What is a Constitutional Monarchy?

A Constitutional Monarchy, such as exists in the United Kingdom, is a highly complex form of government devoid of legal rules where historical hereditary privilege permits a hereditary king or queen to act as Head of State without in theory participating in the exercise of government. Usually associated with such systems is an aristocratic social layer, and the granting by the king or queen of titles of nobility to some citizens of the state.

The theoretical notion as taught to students of Constitutional Law that the Monarch as Head of State does not participate in the governance of the United Kingdom is a false one. In the United Kingdom, the system of Constitutional Monarchy requires that before any person can receive high office in the state they must first swear an oath of allegiance to the Monarch. This applies to members of the legislature, judiciary, the clergy, senior members of the armed forces, the police, and indeed the Prime Minister and his entire Cabinet. An elected MP who does not swear allegiance to the Monarch can be fined and will not be allowed to sit as an MP. The fact that he or she has been elected by the people is irrelevant. The (elected) Prime Minister is obliged to meet with the Monarch regularly and must. No law can be enacted without the assent of the Monarch. Most would say that no Monarch would dare withhold assent, but it is possible. Each new parliament is opened with a ceremonial speech of the government’s policy proposals given not by the Prime Minister but by the Monarch who begins each significant statement of policy with the words “My Government”. This somewhat top-down form of government contrasts dramatically with We the People, the first three words of the preamble to the US Constitution. Far from being ceremonial, in the United Kingdom the Monarch is very much a real Head of State. The Prime Minister and the Cabinet may determine policy, and the Civil Service implement most of it, but real power lies with the Monarchy. It is “My Government”, not the peoples’ government, as indeed it must be, as everyone is compelled to swear allegiance to the Monarch. If that is not participating in the governance of the state it is difficult to imagine what is.

There are other characteristics of the British system of Constitutional Monarchy which also call into question the notion that the Monarch’s role as Head of State is merely ceremonial. By the Royal Prerogative, only the Monarch may declare war, not the elected politicians. The Monarch is also not subject to the same taxation rules as the people nor subject to the same restrictions of property use and enjoyment. By the principle of Sovereign Immunity, the Monarch may do no wrong (in the same way as the Pope is deemed infallible) and is not subject like everyone else to the Rule of Law. Put crudely, a deranged British Monarch may cut the throat of their spouse, watch them die, and get away with it.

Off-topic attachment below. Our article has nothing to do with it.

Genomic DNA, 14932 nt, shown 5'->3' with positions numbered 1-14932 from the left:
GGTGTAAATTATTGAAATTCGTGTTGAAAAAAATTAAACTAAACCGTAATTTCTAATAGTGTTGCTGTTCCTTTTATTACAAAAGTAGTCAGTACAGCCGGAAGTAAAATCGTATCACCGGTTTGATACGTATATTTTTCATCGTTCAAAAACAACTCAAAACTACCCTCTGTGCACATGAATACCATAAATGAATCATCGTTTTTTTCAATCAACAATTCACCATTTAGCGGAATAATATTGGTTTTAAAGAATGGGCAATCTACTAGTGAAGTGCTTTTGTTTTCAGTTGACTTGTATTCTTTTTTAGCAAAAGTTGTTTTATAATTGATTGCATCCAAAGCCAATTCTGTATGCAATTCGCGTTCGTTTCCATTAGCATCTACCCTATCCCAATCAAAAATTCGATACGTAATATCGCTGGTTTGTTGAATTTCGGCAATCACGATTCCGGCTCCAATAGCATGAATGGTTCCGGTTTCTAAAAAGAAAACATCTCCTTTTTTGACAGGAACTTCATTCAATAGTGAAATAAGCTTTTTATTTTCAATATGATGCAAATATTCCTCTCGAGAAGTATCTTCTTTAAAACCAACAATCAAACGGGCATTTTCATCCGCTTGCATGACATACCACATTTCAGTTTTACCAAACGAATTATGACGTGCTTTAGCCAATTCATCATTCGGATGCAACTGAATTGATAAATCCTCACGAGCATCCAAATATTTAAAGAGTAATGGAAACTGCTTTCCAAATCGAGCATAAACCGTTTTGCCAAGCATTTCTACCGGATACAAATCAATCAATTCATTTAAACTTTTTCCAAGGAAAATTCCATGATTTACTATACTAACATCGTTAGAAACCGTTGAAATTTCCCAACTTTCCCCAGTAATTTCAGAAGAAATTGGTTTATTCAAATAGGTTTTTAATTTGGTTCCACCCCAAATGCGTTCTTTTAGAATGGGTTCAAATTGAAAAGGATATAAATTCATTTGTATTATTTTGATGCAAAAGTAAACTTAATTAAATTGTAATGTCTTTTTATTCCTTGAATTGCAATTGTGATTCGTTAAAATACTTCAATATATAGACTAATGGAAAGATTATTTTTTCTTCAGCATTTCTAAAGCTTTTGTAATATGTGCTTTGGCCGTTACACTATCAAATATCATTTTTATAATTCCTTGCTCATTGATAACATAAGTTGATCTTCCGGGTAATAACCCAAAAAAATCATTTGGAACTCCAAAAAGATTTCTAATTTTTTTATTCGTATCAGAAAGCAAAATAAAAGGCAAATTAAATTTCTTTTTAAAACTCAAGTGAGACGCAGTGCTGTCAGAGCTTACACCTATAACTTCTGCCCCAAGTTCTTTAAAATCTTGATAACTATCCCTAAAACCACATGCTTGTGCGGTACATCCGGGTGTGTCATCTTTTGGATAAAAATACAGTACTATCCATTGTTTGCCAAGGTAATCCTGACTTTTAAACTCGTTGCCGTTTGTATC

Those who criticise the British system of Constitutional Monarchy offer rationales founded on justice, equality, and fairness, and less so on rationales concerned with political governance. They argue that such a system is an anachronism abandoned centuries ago by mature societies such as America and France, and that it tends to corrupt those who gain from it. They point to the millions of children in the United Kingdom who are malnourished due to poverty, while the Monarch moves with ease in Bentleys from Buckingham Palace to Sandringham thence to Balmoral in perpetual luxury. Supporters of the British system of Constitutional Monarchy argue that accidents of birth are what they are, that fairness in any society is not achievable, that the current system promotes social stability and cohesion in times of crisis, and that tradition and ceremony in which the English excel brings valuable tourist revenue into the country. Neutral observers, less concerned with Constitutional theory and practice, nor indeed issues of hereditary privilege, argue that management of the British economy is the domain of the Executive in successive Governments, all of whom have sufficient political autonomy to eliminate poverty but who have failed to do so, that this is a political failure, and not one attributable to the complex conventions of an unwritten constitution nor indeed the British system of Constitutional Monarchy.